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Misedashi
Misedashi
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Joined: Sun Sep 28, 2008 2:15 pm
Posts: 215
Location: Sudbury, Ontario
Favorite Geiko: Mineko and Wakana
Favorite Maiko: Tsuruha
There's three of us right now, and we pooled our resources and talents on it so we split everything three ways. Eventually, we'd like to grow larger than that, but we're keeping it small on purpose so that we don't overgrow ourselves and bite off more than we can chew.

I think the fielding of questions on the fly is the best part of it, not to mention clearing up what a geisha is and most definitely is not... although, I take a certain enjoyment at Hallowe'en dressing up the other two and showing the bathrobe "geisha" how it's really done... only to say, "We're not actually Geisha... we're cultural enthusiasts!"

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 Post subject: Re:
PostPosted: Mon Nov 28, 2011 9:35 pm 
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Shikomi
Shikomi

Joined: Thu Sep 08, 2011 5:59 pm
Posts: 26
DameDiabolique wrote:
You got banned from IG for suggesting this? Well that is crazy...They need to get a life...Take a chill pill...

That would be cool to have a sort of Geisha culture in America, however, I would be afraid about how Americans would react to it.



they actually say in their forum rules not to mention anything about furisode-san or even the thought of one


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 Post subject: Re: What do you think about an Okiya outside of Japan?
PostPosted: Wed Jan 23, 2013 8:05 am 
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Minarai
Minarai
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Joined: Mon Sep 22, 2008 1:29 am
Posts: 107
Re posts from Eternal Maiko Forums.

Quote:
As a kimono-san I never really liked calling my business and okiya. I always preferred to use the word troupe. I am rather uncomfortable with and personally prefer not to use the words okiya or ochiya in regards to my business. I prefer to refer to a group of more than one kimono-san as a troupe as we are not geisha. We never have been and never will be. I feel that referring to a kimono-san troupe as an okiya/ochiya is misleading to the customers and runs the risk of offending any possible contacts I may have with my local Japanese community, or any other Japaneses person for that mater. There by discrediting my company. I pride my self on attention to detail and on making sure that all aspects of my services are as respectful, authentic and traditional as possible. Every time that I present and portray the Japaneses arts and culture I strive to do so with the utmost respect. This is the core value that my company is bases on. With out it I am a sham and fraud and would not deserve to call my self a Kimono-San.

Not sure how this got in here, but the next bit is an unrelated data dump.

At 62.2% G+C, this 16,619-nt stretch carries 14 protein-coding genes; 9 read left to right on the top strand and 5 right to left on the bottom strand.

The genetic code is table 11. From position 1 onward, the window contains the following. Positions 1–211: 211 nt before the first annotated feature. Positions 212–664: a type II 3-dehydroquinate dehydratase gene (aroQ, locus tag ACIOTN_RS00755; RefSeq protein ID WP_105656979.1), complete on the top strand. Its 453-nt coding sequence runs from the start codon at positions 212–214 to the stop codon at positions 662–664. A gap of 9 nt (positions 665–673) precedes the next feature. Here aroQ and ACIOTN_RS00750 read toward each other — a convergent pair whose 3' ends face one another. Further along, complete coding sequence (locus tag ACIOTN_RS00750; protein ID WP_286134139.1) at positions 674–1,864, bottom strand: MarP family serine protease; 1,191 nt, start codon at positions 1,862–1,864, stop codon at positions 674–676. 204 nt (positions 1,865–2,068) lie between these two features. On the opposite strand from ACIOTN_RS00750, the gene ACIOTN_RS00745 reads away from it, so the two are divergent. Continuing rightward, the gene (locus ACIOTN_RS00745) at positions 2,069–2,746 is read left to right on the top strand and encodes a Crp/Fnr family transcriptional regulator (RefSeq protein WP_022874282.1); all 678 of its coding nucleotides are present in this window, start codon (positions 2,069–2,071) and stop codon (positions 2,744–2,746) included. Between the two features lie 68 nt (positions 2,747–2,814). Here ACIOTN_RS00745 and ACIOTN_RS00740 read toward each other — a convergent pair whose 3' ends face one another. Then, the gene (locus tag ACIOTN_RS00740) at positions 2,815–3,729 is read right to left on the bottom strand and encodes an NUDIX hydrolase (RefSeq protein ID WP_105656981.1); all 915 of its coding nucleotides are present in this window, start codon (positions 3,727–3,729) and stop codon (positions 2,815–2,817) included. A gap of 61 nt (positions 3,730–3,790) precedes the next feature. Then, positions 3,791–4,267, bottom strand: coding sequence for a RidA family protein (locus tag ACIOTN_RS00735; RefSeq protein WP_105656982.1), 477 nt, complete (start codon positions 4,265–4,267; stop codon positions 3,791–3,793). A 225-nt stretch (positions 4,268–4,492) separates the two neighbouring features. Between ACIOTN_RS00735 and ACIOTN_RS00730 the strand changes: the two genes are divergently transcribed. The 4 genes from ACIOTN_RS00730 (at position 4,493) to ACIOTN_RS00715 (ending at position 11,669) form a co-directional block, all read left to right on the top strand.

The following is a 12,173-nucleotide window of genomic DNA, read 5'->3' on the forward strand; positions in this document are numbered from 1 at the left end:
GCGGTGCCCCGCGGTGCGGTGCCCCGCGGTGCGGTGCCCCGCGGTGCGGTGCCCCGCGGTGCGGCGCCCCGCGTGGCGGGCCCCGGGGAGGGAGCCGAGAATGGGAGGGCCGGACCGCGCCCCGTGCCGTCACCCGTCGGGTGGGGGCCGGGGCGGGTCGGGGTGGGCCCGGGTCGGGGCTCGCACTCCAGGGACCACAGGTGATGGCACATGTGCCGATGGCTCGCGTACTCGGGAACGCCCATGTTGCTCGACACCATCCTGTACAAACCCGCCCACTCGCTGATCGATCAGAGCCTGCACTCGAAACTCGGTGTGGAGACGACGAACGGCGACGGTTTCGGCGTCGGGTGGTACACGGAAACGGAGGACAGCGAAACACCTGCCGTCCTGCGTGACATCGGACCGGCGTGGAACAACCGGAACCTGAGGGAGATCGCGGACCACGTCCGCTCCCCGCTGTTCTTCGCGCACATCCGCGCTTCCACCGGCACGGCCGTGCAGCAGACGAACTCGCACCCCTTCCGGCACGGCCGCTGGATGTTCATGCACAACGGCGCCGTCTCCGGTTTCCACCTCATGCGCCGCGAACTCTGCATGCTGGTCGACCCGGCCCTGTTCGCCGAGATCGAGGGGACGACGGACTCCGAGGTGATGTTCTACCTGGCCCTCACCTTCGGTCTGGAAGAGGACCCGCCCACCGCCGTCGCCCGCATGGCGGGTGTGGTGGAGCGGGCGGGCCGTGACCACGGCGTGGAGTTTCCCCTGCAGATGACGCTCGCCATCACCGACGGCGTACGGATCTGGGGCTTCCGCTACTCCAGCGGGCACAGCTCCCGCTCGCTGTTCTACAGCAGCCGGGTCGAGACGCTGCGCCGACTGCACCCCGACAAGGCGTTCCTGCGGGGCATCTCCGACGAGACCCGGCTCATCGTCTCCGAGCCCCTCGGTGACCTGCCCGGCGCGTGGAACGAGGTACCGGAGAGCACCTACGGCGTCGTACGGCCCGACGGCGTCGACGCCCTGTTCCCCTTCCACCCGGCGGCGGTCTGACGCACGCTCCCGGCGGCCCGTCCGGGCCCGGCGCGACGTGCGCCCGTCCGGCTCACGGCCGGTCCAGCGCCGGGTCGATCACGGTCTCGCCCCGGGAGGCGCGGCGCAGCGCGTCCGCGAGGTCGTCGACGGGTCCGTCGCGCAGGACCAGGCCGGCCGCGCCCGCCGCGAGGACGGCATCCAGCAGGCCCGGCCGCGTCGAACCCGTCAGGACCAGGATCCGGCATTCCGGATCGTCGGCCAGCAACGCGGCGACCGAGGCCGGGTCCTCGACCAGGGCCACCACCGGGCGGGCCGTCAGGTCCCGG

A true okiya or ochiya can not exist with out the hanamachi as it is an environment that is singular and unique to the grater Japanese cultural ecosystem.
I have engaged in self study for 12 years and I know that means nothing as far as the Japaneses are concerned. The reason I only offer Bon O dori dancing as apposed to any other form is because I have had training from a certified Japanese teacher. I have in fact bean considering removing tea ceremony from my list of serves for this exact same reason.

We can not honor the dance and culture with out proper training nor can we preserve a cultural that we are not part of. Kimono-san are not Japanese. We do not exist in Japan nor are we recognized by the Japanese as an thing but gijin. The Japanese have no wish to immortalize the tradition of geisha outside Japan nor will thay ever recognize a western okiya/ochiya no mater how good thay are because thay are not Japanese.

Any one saying that thay own or run an okiya/ochiya in the west that is not a kimono-san or claims to be a western geisha is is a disrespectful conman, delusional or both.

ANA'S IKIMARU KIMONO FORUM.
http://ikimaru.board-directory.net/t90- ... eat-debate


My apologies for the rant. This has become a bit of a sore spot with me because such people have made it harder on me to do business. Many people have seen the disrespectful actions of such "western geisha" and thay think that I am the same. I only rarely dress as a geisha or a maiko because of this. I only dress up like that for the big Japanese festival or on customer request. I can not stand the idea of giving the wrong imprecision. I normally just dress like what I really am, a normal unmarried lady in kimono. This can range from an every day yukata to a formal crested furisode.


Quote:
Conman = Someone that knowingly represents themselves as possessing credentials thay do not have. In this case someone who knows that thay lack the proper credentials and does not recognized the rules of the group that issues said credentials.

Delusional= Someone that believes that thay have the credentials when in fact thay never did.